What Radicalisation Can Teach Us About Ourselves

In 2007, a team of linguists at Stanford University conducted a simple and fascinating test. They assembled a group of people – some who spoke English, some who spoke Russian – and asked each of them to perform a task. They were given cards, each coloured in a shade of blue, and asked to match up any cards that had the same shade of blue on them, and to do so as quickly as they could.

The linguists timed everyone as they did this, and found that Russian speakers were significantly quicker at the task than the English.

Why do you think this was? Are Russians more nimble-fingered? Is their eyesight superior? Are they better at following instructions? The answer to all of these is no.

Rather, the linguists believed it was because the English language has only one word for blue, while Russian has two, to differentiate lighter and darker shades of the colour.

Remarkably, this linguistic distinction makes it easier for a Russian-speaker’s brain to make the visual distinction. Or to put it another way, the study suggests that the more precise our language, the more clearly we can see the world.

To me, this brings to mind William Blake’s famous words, that “if the doors of perception were cleansed, everything would appear to man as it is, infinite.” The Stanford study is a reminder that language is a powerful tool for helping cleanse our perception, something Blake undoubtedly knew too. In his poem London for example, he used his command of the English language to describe the city’s poverty and pollution to a rich elite, who sometimes seemed blind to what was a reality for many.

But Blake’s poetry and Stanford’s linguists also remind us of the limitations of our language: that our perception is not fully cleansed, and that we should remain attuned to ways we can see the world more clearly, and communicate about it more vividly. The test at Stanford found this out by exploring how a word is understood in two different places.

But we can also learn by exploring how a word is understood in two different times: etymology often reveals surprising things about what has been gained or lost in a word’s meaning over time.

Take the word ‘radicalisation’ for example. It’s a word we hear a lot these days. On the lips of journalists, politicians and policy makers, it tends to describe someone’s journey towards an ideology that embraces destruction and murder. And so it is unequivocally a bad thing… or is it?

Radical derives from the same word as radish, meaning root. And so radicalisation literally describes the process of ‘returning to the root’. In religion or ideology – the realms in which we tend to use the word – radicalisation therefore means to ‘re-root’ our beliefs in the place that they originate.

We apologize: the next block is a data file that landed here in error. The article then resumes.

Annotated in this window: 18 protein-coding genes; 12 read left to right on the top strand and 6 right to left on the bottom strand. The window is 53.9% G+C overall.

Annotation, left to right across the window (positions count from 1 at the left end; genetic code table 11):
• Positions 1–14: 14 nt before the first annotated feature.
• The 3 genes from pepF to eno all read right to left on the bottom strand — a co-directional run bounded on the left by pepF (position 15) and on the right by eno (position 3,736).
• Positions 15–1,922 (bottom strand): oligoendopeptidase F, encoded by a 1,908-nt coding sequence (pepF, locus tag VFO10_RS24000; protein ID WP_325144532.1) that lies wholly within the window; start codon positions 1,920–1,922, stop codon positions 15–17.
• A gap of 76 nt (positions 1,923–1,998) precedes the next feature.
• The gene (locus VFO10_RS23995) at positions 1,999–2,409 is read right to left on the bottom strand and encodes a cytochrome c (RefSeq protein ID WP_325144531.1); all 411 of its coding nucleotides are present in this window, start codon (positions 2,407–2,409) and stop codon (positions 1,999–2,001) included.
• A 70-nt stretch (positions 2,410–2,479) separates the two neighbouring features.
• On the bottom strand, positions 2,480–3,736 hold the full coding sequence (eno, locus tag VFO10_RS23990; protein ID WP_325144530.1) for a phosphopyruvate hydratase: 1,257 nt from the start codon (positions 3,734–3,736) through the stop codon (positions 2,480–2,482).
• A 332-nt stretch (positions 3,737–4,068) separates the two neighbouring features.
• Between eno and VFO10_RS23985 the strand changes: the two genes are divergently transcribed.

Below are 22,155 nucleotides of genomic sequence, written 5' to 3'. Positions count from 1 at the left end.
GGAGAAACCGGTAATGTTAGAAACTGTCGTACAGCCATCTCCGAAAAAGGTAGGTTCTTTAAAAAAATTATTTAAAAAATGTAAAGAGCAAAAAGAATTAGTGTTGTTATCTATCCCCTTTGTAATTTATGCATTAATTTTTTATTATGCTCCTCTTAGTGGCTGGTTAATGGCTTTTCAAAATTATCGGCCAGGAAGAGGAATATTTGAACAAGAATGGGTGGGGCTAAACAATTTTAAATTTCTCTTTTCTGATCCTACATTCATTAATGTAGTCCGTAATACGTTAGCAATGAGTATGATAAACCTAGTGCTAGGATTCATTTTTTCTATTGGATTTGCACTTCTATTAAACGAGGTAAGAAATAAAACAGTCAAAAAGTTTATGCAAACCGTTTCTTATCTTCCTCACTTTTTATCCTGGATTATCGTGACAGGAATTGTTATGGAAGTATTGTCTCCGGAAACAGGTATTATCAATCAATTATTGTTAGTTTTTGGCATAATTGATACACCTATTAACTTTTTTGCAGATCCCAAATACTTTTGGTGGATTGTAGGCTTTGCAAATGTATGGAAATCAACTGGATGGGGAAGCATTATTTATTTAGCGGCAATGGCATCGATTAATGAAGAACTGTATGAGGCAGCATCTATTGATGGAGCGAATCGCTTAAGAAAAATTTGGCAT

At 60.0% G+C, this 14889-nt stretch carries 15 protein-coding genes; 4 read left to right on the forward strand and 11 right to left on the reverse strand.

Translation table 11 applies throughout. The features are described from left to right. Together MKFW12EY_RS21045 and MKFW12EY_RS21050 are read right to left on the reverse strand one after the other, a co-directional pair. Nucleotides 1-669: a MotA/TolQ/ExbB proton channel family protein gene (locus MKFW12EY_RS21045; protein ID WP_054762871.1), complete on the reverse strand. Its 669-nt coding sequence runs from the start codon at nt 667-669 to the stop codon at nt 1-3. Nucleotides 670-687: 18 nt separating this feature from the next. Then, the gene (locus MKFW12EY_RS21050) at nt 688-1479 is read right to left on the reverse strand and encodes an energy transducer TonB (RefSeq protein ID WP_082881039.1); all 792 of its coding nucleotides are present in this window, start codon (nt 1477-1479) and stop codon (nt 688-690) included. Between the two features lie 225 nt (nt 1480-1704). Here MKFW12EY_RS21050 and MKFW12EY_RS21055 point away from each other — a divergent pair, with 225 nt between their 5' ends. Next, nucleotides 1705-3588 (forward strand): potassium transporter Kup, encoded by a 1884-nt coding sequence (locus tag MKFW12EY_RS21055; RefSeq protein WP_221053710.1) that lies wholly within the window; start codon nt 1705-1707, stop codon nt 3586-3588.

Speaking as a Christian, by this definition radicalisation starts to sound quite enticing: to disentangle my faith from corrupting influences, to root it in the nourishment of God’s love, and then to grow in accordance with that love. And by this definition, my faith is littered with inspiring, radicalising figures too: the Prophet Jeremiah campaigned for the Israelites to root themselves in God’s law once again; Jesus came to fulfil the original Jewish laws and scriptures that preceded him; and Martin Luther King sought to root man’s law in God’s law.

So how has this word radicalisation – that defines work done by Jesus and Jeremiah – become fit to describe Anders Brevik or Osama Bin Laden? The former embody love and non-violence, the latter hate and murder. Is this just a bizarre, inexplicable anomaly in the never-ending evolution of the English language? Or might this linguistic change tell us something about how our world has changed too? To be honest, I’m not an etymologist and I don’t know.

But I do know one thing: things don’t end well for radicals. Jesus or Jeremiah. Brevik or Bin Laden. They all met imprisonment or death. However you understand the term, being radicalised means deviating from the status quo to an extent that brings the ire and retribution of the status quo’s gatekeepers.

But Jesus explicitly and repeatedly called us to this kind of radicalisation, and to bring these things upon ourselves: we are to “pick up our cross and follow him”, with the topsy-turvy reassurance that “blessed are those who are persecuted because of righteousness, for theirs is the kingdom of heaven”.

This invitation – to live a life in opposition to many of the powers that govern our world – is one that I often want to ignore. To be radicalised in this way seems far too painful and difficult to actually do. It’s much easier instead to equate radical behaviour with deviant behaviour, in order to continue with a more comfortable life.

And so even though Blake’s poetry and Stanford’s linguists show us that precise language allows us to see the world more clearly, I wonder if our imprecise use of ‘radicalisation’ shows that we don’t always want to see the world more clearly, because to do so means to invite more pain and suffering upon ourselves.

In Blake’s poem London he described just this pain and suffering to people who would probably rather not have known about it. As journalists, we can surely identify with Blake in this instance. But should we identify with his audience too? There are surely things that we would rather not know about? Being a radical certainly seems like one of them.

Jake Lloyd is a Studio Director at the BBC and Communications Co-ordinator at Arukah Network